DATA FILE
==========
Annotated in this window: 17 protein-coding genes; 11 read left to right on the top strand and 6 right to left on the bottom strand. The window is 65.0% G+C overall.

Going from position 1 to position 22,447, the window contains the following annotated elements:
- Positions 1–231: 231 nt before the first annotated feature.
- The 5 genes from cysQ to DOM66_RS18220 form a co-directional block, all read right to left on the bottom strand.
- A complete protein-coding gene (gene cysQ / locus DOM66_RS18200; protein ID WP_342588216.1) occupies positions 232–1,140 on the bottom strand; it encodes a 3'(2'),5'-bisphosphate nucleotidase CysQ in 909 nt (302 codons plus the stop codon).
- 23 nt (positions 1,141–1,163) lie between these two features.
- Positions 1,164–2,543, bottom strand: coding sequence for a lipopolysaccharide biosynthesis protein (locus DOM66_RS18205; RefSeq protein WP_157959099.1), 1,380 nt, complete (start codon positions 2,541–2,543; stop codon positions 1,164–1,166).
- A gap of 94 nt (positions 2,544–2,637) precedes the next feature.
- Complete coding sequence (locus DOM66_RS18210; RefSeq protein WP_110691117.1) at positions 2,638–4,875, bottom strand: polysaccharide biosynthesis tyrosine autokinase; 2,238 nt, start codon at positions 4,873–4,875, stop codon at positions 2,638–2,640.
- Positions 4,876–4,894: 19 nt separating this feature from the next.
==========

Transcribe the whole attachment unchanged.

Annotated in this window: 17 protein-coding genes; 11 read left to right on the top strand and 6 right to left on the bottom strand. The window is 65.0% G+C overall.

Going from position 1 to position 22,447, the window contains the following annotated elements:
- Positions 1–231: 231 nt before the first annotated feature.
- The 5 genes from cysQ to DOM66_RS18220 form a co-directional block, all read right to left on the bottom strand.
- A complete protein-coding gene (gene cysQ / locus DOM66_RS18200; protein ID WP_342588216.1) occupies positions 232–1,140 on the bottom strand; it encodes a 3'(2'),5'-bisphosphate nucleotidase CysQ in 909 nt (302 codons plus the stop codon).
- 23 nt (positions 1,141–1,163) lie between these two features.
- Positions 1,164–2,543, bottom strand: coding sequence for a lipopolysaccharide biosynthesis protein (locus DOM66_RS18205; RefSeq protein WP_157959099.1), 1,380 nt, complete (start codon positions 2,541–2,543; stop codon positions 1,164–1,166).
- A gap of 94 nt (positions 2,544–2,637) precedes the next feature.
- Complete coding sequence (locus DOM66_RS18210; RefSeq protein WP_110691117.1) at positions 2,638–4,875, bottom strand: polysaccharide biosynthesis tyrosine autokinase; 2,238 nt, start codon at positions 4,873–4,875, stop codon at positions 2,638–2,640.
- Positions 4,876–4,894: 19 nt separating this feature from the next.